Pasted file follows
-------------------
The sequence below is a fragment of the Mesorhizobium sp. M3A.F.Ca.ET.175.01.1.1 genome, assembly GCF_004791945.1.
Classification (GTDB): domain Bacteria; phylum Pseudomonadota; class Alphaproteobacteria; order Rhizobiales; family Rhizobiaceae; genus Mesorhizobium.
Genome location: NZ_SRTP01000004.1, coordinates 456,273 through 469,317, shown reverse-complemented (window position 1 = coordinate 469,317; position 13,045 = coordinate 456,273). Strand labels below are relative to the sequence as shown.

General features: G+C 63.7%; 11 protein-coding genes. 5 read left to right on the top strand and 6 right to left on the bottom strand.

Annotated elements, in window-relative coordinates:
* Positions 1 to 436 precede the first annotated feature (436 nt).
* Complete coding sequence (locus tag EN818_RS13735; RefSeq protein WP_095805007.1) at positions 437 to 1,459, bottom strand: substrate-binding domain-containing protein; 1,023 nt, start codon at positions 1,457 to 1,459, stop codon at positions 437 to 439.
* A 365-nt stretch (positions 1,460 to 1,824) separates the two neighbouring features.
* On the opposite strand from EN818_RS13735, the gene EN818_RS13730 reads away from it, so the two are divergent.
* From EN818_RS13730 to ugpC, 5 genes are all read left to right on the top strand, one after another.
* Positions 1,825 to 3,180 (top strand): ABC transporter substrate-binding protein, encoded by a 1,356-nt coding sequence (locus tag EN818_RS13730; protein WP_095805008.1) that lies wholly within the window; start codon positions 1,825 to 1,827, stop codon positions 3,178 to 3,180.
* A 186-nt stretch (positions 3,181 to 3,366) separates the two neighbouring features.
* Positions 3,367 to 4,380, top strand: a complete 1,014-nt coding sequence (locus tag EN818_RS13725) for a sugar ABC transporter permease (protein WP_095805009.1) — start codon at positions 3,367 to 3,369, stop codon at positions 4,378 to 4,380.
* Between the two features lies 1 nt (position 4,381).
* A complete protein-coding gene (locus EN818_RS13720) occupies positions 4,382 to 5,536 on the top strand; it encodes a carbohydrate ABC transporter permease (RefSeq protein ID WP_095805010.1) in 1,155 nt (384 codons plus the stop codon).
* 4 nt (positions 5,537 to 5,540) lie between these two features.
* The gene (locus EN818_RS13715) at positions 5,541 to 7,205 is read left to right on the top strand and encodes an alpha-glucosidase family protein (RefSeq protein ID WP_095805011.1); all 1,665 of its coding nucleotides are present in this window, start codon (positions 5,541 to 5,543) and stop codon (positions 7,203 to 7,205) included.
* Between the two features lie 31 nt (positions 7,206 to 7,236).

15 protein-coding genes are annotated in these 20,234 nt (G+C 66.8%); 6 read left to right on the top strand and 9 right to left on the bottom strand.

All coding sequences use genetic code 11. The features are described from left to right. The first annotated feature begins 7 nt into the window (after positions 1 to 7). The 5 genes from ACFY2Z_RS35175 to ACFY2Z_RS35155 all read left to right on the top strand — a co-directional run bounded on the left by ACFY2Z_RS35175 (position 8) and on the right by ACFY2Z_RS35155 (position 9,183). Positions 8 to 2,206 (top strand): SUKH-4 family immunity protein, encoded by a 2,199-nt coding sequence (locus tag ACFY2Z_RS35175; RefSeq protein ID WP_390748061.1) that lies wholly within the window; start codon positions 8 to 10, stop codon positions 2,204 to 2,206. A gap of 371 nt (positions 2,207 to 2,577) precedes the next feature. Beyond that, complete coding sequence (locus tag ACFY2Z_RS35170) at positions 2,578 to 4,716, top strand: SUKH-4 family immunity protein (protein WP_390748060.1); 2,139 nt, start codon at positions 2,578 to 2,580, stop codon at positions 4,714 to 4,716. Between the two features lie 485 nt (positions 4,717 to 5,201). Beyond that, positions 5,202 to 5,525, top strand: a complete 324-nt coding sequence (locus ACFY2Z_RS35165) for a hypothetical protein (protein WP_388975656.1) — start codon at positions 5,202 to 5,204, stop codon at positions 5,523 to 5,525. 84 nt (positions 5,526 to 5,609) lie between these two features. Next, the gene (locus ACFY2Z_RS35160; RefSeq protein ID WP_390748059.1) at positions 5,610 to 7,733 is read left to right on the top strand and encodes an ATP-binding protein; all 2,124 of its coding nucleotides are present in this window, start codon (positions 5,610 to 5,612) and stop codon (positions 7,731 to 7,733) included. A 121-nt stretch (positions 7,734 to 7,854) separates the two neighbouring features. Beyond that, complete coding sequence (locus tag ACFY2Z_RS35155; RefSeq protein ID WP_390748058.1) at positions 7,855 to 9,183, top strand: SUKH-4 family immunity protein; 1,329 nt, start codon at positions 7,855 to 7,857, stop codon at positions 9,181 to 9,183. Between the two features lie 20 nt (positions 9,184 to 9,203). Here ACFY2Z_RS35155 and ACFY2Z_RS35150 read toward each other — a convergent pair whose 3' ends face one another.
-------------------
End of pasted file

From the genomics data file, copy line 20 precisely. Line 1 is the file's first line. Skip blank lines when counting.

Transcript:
All coding sequences use genetic code 11. The features are described from left to right. The first annotated feature begins 7 nt into the window (after positions 1 to 7). The 5 genes from ACFY2Z_RS35175 to ACFY2Z_RS35155 all read left to right on the top strand — a co-directional run bounded on the left by ACFY2Z_RS35175 (position 8) and on the right by ACFY2Z_RS35155 (position 9,183). Positions 8 to 2,206 (top strand): SUKH-4 family immunity protein, encoded by a 2,199-nt coding sequence (locus tag ACFY2Z_RS35175; RefSeq protein ID WP_390748061.1) that lies wholly within the window; start codon positions 8 to 10, stop codon positions 2,204 to 2,206. A gap of 371 nt (positions 2,207 to 2,577) precedes the next feature. Beyond that, complete coding sequence (locus tag ACFY2Z_RS35170) at positions 2,578 to 4,716, top strand: SUKH-4 family immunity protein (protein WP_390748060.1); 2,139 nt, start codon at positions 2,578 to 2,580, stop codon at positions 4,714 to 4,716. Between the two features lie 485 nt (positions 4,717 to 5,201). Beyond that, positions 5,202 to 5,525, top strand: a complete 324-nt coding sequence (locus ACFY2Z_RS35165) for a hypothetical protein (protein WP_388975656.1) — start codon at positions 5,202 to 5,204, stop codon at positions 5,523 to 5,525. 84 nt (positions 5,526 to 5,609) lie between these two features. Next, the gene (locus ACFY2Z_RS35160; RefSeq protein ID WP_390748059.1) at positions 5,610 to 7,733 is read left to right on the top strand and encodes an ATP-binding protein; all 2,124 of its coding nucleotides are present in this window, start codon (positions 5,610 to 5,612) and stop codon (positions 7,731 to 7,733) included. A 121-nt stretch (positions 7,734 to 7,854) separates the two neighbouring features. Beyond that, complete coding sequence (locus tag ACFY2Z_RS35155; RefSeq protein ID WP_390748058.1) at positions 7,855 to 9,183, top strand: SUKH-4 family immunity protein; 1,329 nt, start codon at positions 7,855 to 7,857, stop codon at positions 9,181 to 9,183. Between the two features lie 20 nt (positions 9,184 to 9,203). Here ACFY2Z_RS35155 and ACFY2Z_RS35150 read toward each other — a convergent pair whose 3' ends face one another.